World Science Day

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This blog post was written by Maja Björklund, Intern at RWI

Today, the 10th of November marks the United Nations World Science Day for Peace and Development. World Science Day was first proclaimed in 2001 by the United Nations Educational, Scientific and Cultural Organisation (UNESCO). It emphasises the importance of science in society and was created to strengthen public’s awareness of the important role of science in our everyday lives. Another key dimension is to underline the importance of keeping citizens and individuals informed of the different developments in society.

This year, the theme of World Science Day is “Basic Science for Sustainable Development”[1]. Basic or fundamental science is defined by the UN as the science and research which pave the way to the discoveries and technologies that shape and reshape our world[2], basic research is thereby driven by curiosity and may even sometimes be accidental.

One of the world’s most obvious links between basic science and societal change is the transistor.  When the first transistor radio came on the market in the 1950s, scientists had spent nearly 50 years of basic research in public laboratories developing it[3]. Since then, the miniaturisation of integrated circuits has made it possible to manufacture ever-smaller mechanical, electronic and optical devices: today’s smartphones use millions of miniscule transistors to perform complex processes.

Basic science is also vital for the development and advances in medicine, industry, agriculture, water resources, energy planning, environment, communications, and culture all of which contribute to increasing people’s general standard of living.

In 2021, UNESCO highlighted that the world needs more basic science to be able to reach the 2030 Sustainable Development Goals[4]. Basic Science is vital for both developed and developing, countries to raise the people’s general standard of living. UNESCO is therefore also encouraging countries to share their science in solidarity with the international community. Many countries around the world have committed to devoting one per cent of their GDP to finance the development of basic science. This may be achieved by using contributions from both the private as well as the public sectors.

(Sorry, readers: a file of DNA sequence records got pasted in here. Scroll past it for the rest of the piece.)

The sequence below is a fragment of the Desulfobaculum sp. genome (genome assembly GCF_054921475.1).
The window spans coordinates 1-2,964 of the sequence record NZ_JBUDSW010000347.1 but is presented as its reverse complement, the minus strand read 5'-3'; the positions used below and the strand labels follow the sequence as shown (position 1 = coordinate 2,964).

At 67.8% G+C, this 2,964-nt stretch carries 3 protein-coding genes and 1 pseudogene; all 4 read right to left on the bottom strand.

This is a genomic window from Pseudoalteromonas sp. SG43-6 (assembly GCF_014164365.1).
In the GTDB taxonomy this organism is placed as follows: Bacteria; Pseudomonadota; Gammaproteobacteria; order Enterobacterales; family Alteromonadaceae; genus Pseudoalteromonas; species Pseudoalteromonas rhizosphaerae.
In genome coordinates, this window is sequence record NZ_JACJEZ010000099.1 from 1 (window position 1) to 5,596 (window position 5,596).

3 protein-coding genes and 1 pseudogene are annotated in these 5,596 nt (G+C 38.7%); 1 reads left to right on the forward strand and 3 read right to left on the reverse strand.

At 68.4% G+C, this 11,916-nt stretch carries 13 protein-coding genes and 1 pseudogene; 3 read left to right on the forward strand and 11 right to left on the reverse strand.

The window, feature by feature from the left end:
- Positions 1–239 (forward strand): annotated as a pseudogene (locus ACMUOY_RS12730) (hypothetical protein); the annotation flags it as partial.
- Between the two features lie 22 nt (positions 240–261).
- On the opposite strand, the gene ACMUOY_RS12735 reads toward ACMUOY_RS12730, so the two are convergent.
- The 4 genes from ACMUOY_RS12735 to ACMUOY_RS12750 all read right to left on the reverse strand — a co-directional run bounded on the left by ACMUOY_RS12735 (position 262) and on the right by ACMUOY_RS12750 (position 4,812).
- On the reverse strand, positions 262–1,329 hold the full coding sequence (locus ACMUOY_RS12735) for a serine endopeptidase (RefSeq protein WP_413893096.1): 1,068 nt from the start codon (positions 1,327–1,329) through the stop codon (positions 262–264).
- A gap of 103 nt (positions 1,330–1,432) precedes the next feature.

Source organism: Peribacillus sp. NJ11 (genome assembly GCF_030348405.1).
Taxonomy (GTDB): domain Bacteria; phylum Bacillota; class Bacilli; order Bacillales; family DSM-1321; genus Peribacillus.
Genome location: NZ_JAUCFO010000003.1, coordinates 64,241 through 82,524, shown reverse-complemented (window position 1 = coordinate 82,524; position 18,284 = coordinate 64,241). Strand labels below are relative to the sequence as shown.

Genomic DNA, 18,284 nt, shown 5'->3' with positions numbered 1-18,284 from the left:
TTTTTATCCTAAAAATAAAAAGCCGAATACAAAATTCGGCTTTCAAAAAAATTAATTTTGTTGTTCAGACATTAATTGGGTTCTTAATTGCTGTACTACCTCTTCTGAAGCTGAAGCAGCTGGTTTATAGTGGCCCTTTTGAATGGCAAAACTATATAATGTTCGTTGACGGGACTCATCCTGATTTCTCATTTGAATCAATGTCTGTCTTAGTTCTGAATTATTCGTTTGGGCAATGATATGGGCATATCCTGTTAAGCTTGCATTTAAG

Further efforts have been made by UNESCO to accelerate the achievement of the Sustainable Development Goals. In 2021 it adopted a Recommendation on Open Science. The Recommendation confirmed the importance of open science as a tool to improve the quality and accessibility of scientific processes[5]. It also aims to reduce the gaps between and within countries in the domains of science, technology, and innovations to enable the fulfilment of the human right of access to science. Member States of UNESCO are encouraged to prioritise seven emphasised areas of action. Notably, they are encouraged to promote both a ‘ common understanding of open science, associated benefits and challenges, as well as diverse paths to open science’ and ‘innovative approaches for open science at different stages of the scientific process’.

The main goal of the World Science Day remains to strengthen the public awareness of science for peaceful and sustainable societies and to fulfil people’s human right to access to science.

[1] World Science Day for Peace and Development | United Nations

[2] International Year of Basic Sciences for Sustainable Development | UNESCO

[3] How do basic sciences contribute to sustainable development? | UNESCO

[4] World Science Day for Peace and Development | United Nations

[5] Implementation of the UNESCO Recommendation on Open Science | UNESCO

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